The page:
ⓘ Line D (Buenos Aires Underground)


ⓘ Line D (Buenos Aires Underground)

Line D of the Buenos Aires Underground runs from Catedral to Congreso de Tucuman. The D Line opened on 3 June 1937 and has been expanded to the north several times. The line is currently 11 km long and has 16 stations, while running approximately parallel to the citys coastline.


1. History

Line D was the second line to be built by the Compañia Hispano Argentina de Obras Publicas y Finanzas CHADOPyF, Hispanic-Argentine Company for Public Works and Finances, following the construction of Line C in 1934. Construction began in 1935 and the first part of the line was inaugurated in 1937 and ran 1.7 km from Catedral still the current terminus to Tribunales. Three years later, the section which brought the line to Plaza Italia in Palermo was completed, bringing the length of the line to 6.5 km.

The line was not properly extended until 1993 when it was extended to Ministro Caranza, a station named after the Radical politician. Further extensions occurred in the 1990s, beginning in 1997 with the opening of Olleros and Jose Hernandez, then Juramento in 1999, and finally Congreso de Tucuman in 2000, where it currently terminates.

Over the decades it has been discussed numerous times whether to extend the line out to the limits of the city proper. The last of these proposals came forward in 2002 which would have seen an additional two stations added to the line. However, this was later abandoned since the line was already at full capacity after the opening of Congreso de Tucuman station. In June 2015 the Metrobus Cabildo line opened, connecting Line D from its terminus at Congreso de Tucuman to Vicente Lopez district in Greater Buenos Aires, some kilometres away from the city limits, essentially making the extension of Line D redundant. Line D is the only line in the network which will not be extended as part of the most recent expansion plan.

Until the privatisation of the underground in the 1990s, Line D was identified by the red colour; whilst Line B used green.


2. Museum Stations

Line D carries out cultural activities on stations Juramento, Congreso de Tucuman and Olleros. These stations can be visited in order to appreciate the expositions and stands destined to rotary exhibitions coming from the City’s Museums, as well as the Nation’s, educative institutions and other civil society organizations.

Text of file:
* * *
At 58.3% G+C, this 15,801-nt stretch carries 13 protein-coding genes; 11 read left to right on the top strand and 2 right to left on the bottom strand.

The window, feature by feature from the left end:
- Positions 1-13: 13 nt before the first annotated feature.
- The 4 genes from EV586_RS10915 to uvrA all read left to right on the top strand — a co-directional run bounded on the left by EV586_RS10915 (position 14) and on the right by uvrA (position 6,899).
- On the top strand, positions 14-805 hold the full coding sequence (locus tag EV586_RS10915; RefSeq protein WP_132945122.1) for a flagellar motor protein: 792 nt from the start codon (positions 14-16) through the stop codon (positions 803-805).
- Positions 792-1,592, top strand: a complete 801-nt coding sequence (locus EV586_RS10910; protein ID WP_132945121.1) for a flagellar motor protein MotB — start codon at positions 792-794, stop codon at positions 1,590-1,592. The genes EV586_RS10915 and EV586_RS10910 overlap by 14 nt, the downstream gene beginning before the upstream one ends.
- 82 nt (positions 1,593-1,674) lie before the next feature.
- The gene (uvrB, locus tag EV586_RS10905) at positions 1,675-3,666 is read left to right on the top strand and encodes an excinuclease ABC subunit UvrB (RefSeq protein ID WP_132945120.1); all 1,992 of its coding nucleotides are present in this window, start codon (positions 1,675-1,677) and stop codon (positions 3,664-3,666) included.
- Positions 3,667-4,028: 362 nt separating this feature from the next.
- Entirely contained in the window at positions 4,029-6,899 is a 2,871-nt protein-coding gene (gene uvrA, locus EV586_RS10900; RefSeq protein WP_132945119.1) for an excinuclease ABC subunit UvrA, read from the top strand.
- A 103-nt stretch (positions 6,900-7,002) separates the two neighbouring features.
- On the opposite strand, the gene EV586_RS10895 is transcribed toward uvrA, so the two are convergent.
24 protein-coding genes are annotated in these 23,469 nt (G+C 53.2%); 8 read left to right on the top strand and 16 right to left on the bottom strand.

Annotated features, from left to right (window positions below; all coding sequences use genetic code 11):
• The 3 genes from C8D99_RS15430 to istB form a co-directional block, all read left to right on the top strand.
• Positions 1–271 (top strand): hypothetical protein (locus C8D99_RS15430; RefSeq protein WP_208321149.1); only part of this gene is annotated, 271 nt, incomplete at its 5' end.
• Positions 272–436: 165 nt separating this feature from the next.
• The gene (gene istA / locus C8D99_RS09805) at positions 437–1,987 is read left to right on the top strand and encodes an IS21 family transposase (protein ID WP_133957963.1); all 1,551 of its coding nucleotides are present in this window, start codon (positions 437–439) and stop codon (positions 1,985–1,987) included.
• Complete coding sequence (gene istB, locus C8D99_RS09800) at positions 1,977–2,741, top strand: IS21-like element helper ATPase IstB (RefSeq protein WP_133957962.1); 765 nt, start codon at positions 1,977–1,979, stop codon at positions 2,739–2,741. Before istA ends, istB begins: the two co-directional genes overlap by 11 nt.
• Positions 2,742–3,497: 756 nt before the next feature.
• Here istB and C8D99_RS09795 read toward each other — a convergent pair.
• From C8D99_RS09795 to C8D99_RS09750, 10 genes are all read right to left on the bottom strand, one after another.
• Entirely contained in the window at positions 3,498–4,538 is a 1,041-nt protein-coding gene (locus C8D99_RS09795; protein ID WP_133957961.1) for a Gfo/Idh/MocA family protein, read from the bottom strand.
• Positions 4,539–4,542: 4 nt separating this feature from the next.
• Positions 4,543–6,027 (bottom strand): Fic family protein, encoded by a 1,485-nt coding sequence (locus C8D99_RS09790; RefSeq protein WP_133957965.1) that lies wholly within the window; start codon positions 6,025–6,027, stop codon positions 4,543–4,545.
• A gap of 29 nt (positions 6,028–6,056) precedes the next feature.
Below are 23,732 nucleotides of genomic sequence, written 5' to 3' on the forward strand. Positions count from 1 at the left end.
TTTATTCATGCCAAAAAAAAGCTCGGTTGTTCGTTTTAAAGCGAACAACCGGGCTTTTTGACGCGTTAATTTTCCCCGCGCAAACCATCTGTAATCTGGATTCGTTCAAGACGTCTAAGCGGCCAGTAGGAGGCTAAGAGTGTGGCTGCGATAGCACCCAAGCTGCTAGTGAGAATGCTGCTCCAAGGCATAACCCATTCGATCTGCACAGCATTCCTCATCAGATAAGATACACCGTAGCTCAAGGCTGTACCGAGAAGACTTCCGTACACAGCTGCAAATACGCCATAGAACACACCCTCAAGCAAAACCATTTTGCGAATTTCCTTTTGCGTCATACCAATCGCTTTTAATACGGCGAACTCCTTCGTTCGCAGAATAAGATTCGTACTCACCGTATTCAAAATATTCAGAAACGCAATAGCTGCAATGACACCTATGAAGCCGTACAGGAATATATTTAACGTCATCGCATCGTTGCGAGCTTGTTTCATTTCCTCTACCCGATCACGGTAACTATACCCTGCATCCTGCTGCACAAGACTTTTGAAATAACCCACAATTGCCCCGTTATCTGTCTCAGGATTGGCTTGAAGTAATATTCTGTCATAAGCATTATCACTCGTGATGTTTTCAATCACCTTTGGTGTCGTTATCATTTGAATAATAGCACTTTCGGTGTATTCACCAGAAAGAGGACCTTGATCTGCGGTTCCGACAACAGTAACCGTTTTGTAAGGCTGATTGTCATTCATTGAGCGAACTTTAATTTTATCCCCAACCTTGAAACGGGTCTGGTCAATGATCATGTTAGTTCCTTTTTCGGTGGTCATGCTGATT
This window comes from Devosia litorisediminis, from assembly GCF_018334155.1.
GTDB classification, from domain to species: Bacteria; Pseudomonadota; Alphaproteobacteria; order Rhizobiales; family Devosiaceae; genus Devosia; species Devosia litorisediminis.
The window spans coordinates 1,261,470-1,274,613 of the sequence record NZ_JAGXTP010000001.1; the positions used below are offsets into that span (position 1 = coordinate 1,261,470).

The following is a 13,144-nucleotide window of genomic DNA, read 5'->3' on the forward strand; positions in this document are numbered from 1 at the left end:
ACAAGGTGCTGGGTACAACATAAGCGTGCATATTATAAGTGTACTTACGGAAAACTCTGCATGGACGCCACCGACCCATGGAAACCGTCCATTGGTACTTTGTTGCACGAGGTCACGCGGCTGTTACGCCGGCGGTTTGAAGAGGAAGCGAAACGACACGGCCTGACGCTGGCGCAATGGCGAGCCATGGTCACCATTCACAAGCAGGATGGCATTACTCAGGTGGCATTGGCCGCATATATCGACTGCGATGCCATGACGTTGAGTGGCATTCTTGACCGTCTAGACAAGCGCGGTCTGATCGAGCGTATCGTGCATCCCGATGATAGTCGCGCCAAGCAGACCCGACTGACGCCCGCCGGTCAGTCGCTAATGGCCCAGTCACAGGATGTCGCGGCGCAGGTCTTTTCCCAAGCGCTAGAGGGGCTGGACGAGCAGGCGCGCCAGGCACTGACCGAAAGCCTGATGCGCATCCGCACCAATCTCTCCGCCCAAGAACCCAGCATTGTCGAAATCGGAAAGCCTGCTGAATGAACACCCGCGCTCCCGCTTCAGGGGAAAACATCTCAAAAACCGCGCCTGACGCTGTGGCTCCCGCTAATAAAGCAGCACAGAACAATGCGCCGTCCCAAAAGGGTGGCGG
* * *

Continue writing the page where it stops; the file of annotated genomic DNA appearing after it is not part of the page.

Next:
The objective of the museum-stations is to get the population acquainted with the huge cultural and historical patrimony that the City owns, thus turning the subway network, a massive transport medium, into an ideal diffusion agent. The lending of the facilities is absolutely free for the museum and institutions that wish to exhibit their activities or part of the historical or cultural patrimony they treasure”.


3. Rolling stock

Line D was originally served by Siemens-Schuckert Orenstein & Koppel rolling stock, and then by CAF cars. In 1999, cars from the Nagoya Municipal Subway were purchased second hand from Japan and incorporated into the line. In 2001, numerous Alstom Metropolis 100 Series cars were purchased and built in Brazil and Argentina with the intention of incorporating them into Line A, however they were ultimately put in service on Line D where they remain to this day. More 100 Series cars continued to be purchased in that decade up until 2009, making a total of 96 cars.

The remaining Nagoya cars were moved to Line C in 2007 and replaced with the 100 Series cars and with Fiat-Materfer cars. To make the rolling stock more uniform, 24 more modern 300 Series Alstom Metropolis cars were ordered in 2013 to replace the Materfer cars on the line, meaning that the line would be entirely composed of 120 Alstom cars. In September 2015, at a conference in Brazil, the head of SBASE gave a presentation in which the number of new cars to be purchased for the line was 84 instead of 30. By 2016, the final figure had been fixed at 60 new cars, meaning that the fleet will be composed of 156 Alstom Metropolis cars by 2017.